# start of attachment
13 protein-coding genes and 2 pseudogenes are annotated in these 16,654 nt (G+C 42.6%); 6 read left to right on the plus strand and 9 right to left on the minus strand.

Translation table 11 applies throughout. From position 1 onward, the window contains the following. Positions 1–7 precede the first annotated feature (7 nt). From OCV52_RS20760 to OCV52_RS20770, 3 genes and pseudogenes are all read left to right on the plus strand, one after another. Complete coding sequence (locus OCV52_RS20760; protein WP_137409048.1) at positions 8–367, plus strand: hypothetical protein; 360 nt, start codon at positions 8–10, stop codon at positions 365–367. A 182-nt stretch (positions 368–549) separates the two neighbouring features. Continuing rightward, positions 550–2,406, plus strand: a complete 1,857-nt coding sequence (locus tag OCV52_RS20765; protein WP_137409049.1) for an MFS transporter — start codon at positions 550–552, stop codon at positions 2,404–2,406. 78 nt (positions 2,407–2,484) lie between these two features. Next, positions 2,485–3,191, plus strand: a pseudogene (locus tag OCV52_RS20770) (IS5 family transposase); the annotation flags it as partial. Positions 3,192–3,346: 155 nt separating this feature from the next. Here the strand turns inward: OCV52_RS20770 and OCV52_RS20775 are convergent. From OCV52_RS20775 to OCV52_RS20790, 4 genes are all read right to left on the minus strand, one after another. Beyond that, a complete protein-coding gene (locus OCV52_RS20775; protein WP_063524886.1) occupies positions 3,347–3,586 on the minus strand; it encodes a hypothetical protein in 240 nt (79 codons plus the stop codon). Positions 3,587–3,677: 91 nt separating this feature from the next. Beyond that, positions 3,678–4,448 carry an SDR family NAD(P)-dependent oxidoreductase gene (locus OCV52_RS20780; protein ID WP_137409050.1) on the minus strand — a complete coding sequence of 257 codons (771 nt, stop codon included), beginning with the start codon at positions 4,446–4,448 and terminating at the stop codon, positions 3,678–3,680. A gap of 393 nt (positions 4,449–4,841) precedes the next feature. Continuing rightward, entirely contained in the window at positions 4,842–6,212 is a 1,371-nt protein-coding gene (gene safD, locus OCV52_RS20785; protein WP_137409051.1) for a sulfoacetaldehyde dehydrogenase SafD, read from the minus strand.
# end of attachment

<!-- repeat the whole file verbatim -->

13 protein-coding genes and 2 pseudogenes are annotated in these 16,654 nt (G+C 42.6%); 6 read left to right on the plus strand and 9 right to left on the minus strand.

Translation table 11 applies throughout. From position 1 onward, the window contains the following. Positions 1–7 precede the first annotated feature (7 nt). From OCV52_RS20760 to OCV52_RS20770, 3 genes and pseudogenes are all read left to right on the plus strand, one after another. Complete coding sequence (locus OCV52_RS20760; protein WP_137409048.1) at positions 8–367, plus strand: hypothetical protein; 360 nt, start codon at positions 8–10, stop codon at positions 365–367. A 182-nt stretch (positions 368–549) separates the two neighbouring features. Continuing rightward, positions 550–2,406, plus strand: a complete 1,857-nt coding sequence (locus tag OCV52_RS20765; protein WP_137409049.1) for an MFS transporter — start codon at positions 550–552, stop codon at positions 2,404–2,406. 78 nt (positions 2,407–2,484) lie between these two features. Next, positions 2,485–3,191, plus strand: a pseudogene (locus tag OCV52_RS20770) (IS5 family transposase); the annotation flags it as partial. Positions 3,192–3,346: 155 nt separating this feature from the next. Here the strand turns inward: OCV52_RS20770 and OCV52_RS20775 are convergent. From OCV52_RS20775 to OCV52_RS20790, 4 genes are all read right to left on the minus strand, one after another. Beyond that, a complete protein-coding gene (locus OCV52_RS20775; protein WP_063524886.1) occupies positions 3,347–3,586 on the minus strand; it encodes a hypothetical protein in 240 nt (79 codons plus the stop codon). Positions 3,587–3,677: 91 nt separating this feature from the next. Beyond that, positions 3,678–4,448 carry an SDR family NAD(P)-dependent oxidoreductase gene (locus OCV52_RS20780; protein ID WP_137409050.1) on the minus strand — a complete coding sequence of 257 codons (771 nt, stop codon included), beginning with the start codon at positions 4,446–4,448 and terminating at the stop codon, positions 3,678–3,680. A gap of 393 nt (positions 4,449–4,841) precedes the next feature. Continuing rightward, entirely contained in the window at positions 4,842–6,212 is a 1,371-nt protein-coding gene (gene safD, locus OCV52_RS20785; protein WP_137409051.1) for a sulfoacetaldehyde dehydrogenase SafD, read from the minus strand.